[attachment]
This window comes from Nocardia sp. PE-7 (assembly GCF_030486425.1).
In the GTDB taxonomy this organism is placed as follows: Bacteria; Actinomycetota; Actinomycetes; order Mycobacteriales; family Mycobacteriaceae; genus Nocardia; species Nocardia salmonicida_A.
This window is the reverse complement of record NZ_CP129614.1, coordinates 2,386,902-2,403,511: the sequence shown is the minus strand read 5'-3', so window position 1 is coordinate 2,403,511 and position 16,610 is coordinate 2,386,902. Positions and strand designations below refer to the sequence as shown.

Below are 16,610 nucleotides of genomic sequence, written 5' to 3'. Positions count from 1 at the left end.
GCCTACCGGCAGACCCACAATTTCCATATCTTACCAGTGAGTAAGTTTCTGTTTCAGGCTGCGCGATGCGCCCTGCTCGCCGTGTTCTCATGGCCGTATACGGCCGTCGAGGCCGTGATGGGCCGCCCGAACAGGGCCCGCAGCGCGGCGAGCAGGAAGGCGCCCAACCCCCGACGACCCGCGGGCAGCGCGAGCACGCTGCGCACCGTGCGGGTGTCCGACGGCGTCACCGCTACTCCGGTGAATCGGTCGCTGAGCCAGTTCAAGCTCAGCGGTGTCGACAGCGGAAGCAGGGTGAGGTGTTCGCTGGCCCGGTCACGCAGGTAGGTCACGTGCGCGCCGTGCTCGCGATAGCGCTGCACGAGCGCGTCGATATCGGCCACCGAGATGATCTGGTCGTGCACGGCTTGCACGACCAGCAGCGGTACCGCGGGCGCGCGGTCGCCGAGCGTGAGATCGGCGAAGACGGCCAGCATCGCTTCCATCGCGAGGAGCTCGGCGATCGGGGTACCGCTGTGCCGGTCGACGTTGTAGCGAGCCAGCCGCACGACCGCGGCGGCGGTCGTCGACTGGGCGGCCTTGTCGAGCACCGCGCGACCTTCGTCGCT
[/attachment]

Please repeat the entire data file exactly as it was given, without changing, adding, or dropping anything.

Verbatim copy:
This window comes from Nocardia sp. PE-7 (assembly GCF_030486425.1).
In the GTDB taxonomy this organism is placed as follows: Bacteria; Actinomycetota; Actinomycetes; order Mycobacteriales; family Mycobacteriaceae; genus Nocardia; species Nocardia salmonicida_A.
This window is the reverse complement of record NZ_CP129614.1, coordinates 2,386,902-2,403,511: the sequence shown is the minus strand read 5'-3', so window position 1 is coordinate 2,403,511 and position 16,610 is coordinate 2,386,902. Positions and strand designations below refer to the sequence as shown.

Below are 16,610 nucleotides of genomic sequence, written 5' to 3'. Positions count from 1 at the left end.
GCCTACCGGCAGACCCACAATTTCCATATCTTACCAGTGAGTAAGTTTCTGTTTCAGGCTGCGCGATGCGCCCTGCTCGCCGTGTTCTCATGGCCGTATACGGCCGTCGAGGCCGTGATGGGCCGCCCGAACAGGGCCCGCAGCGCGGCGAGCAGGAAGGCGCCCAACCCCCGACGACCCGCGGGCAGCGCGAGCACGCTGCGCACCGTGCGGGTGTCCGACGGCGTCACCGCTACTCCGGTGAATCGGTCGCTGAGCCAGTTCAAGCTCAGCGGTGTCGACAGCGGAAGCAGGGTGAGGTGTTCGCTGGCCCGGTCACGCAGGTAGGTCACGTGCGCGCCGTGCTCGCGATAGCGCTGCACGAGCGCGTCGATATCGGCCACCGAGATGATCTGGTCGTGCACGGCTTGCACGACCAGCAGCGGTACCGCGGGCGCGCGGTCGCCGAGCGTGAGATCGGCGAAGACGGCCAGCATCGCTTCCATCGCGAGGAGCTCGGCGATCGGGGTACCGCTGTGCCGGTCGACGTTGTAGCGAGCCAGCCGCACGACCGCGGCGGCGGTCGTCGACTGGGCGGCCTTGTCGAGCACCGCGCGACCTTCGTCGCT